In 2014, I’m reading and blogging through Pope Francis/Cardinal Bergoglio’s Open Mind, Faithful Heart: Reflections on Following Jesus. Every Monday, I’ll be writing about the next meditation in the book, so you’re welcome to peruse them all and/or read along.
This week, I was particularly struck by one paragraph in this week’s selection from Open Mind, Faithful Heart, where Pope Francis traces out a relationship between memory and intellect:
The reason for this is that memory has the power to unite and integrate. Just as intellect, given over to its own forces, partitions reality, so memory becomes the vital unifying force of a family or a people. A family without memory hardly deserves to be called such. A family that doesn’t respect and care for its grandparents, who are its living memory, is a family in disintegration, but the families and the peoples that remember their past are families and peoples with a future.
The partitioning inquiries of intellect aren’t being denigrated in this passage, but Pope Francis is drawing our attention to what we leave undone, if we sink entirely into our studies. Plunging into inquiry alone is like reaping a field, but neglecting to carry the crops home. When we seek the truth, we need to know it in order to be of use to someone else, or in order to know and love the world better. Mere knowledge, that isn’t touched by love of another or for the beauty of the thing we’ve found is sterile.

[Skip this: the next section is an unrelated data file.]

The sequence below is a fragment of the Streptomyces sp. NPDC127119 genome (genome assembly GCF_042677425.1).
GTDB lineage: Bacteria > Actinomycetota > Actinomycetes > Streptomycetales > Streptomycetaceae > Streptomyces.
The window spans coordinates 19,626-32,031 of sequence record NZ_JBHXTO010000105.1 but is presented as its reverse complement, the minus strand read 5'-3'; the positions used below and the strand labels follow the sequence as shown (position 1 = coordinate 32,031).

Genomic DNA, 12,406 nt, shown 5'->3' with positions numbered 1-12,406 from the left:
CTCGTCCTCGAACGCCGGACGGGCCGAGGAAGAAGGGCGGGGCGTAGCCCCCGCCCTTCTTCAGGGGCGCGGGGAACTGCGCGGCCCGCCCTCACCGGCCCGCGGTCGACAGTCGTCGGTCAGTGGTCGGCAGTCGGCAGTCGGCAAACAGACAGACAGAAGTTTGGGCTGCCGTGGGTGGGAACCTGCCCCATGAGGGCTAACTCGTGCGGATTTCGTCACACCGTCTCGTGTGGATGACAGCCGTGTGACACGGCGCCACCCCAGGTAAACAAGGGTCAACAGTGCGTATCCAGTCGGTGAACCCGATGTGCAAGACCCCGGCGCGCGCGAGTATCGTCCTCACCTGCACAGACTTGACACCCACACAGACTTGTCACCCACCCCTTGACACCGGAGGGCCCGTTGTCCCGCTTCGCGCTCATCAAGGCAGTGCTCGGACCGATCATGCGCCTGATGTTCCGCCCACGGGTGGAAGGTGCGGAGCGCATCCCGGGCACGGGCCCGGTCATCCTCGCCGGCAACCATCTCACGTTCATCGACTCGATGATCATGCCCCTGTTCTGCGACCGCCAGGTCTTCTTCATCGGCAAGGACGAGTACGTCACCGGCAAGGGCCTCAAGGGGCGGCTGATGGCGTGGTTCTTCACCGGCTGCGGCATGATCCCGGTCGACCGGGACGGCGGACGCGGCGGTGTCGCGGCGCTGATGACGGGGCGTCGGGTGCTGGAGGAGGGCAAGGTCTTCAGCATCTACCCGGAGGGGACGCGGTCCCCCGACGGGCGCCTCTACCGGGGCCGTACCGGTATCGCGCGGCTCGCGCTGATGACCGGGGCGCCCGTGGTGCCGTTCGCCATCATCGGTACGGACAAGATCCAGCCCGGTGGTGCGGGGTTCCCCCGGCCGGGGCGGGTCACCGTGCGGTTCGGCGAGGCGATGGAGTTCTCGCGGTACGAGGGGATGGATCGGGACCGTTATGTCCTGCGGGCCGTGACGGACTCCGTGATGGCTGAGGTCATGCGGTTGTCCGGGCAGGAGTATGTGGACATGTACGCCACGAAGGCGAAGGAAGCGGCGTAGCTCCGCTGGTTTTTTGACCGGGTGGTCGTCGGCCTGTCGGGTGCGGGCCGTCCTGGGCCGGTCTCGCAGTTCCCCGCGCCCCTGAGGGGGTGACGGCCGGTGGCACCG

Memory is what makes knowing fruitful, by passing discoveries from hand to hand, receiving old wisdom in exchange for our new ideas, and letting both temper the other. In order to pass something from our head into others’, we need to understand our discoveries well enough to teach them. We must know our audience well enough to bridge inferential gaps. We need to know their loves well enough to represent the beauty of the fact or story we want to pass on. And we have to know both the applications of our new idea and the needs of our audience well enough to decide whom we should offer this new part of the world to.
Transmuting knowledge into memory requires us to bind up our love of this new datum with our loves for the people we are telling. And, unlike intellect, which isn’t a pursuit that is attractive or available to everyone, memory is a kind of learning that everyone can participate in. Tradition must be communal, so everyone has a part to play in enacting, teaching, or inquiring into the old stories. Even children, who have very few stories of their own, as of yet, draw memory out of others, like little yelping birds, squalling to be fed. The questions the audience asks tutors the storyteller in the way the hearers are thinking.
This unitive power is particularly important when we are learning and teaching theology. Science may not have a telos, but theology does — it’s meant to help us know God better so we can all be united together with Him. Learning our fellow pilgrims as we learn Church history or metaphysics is a necessary part of the project.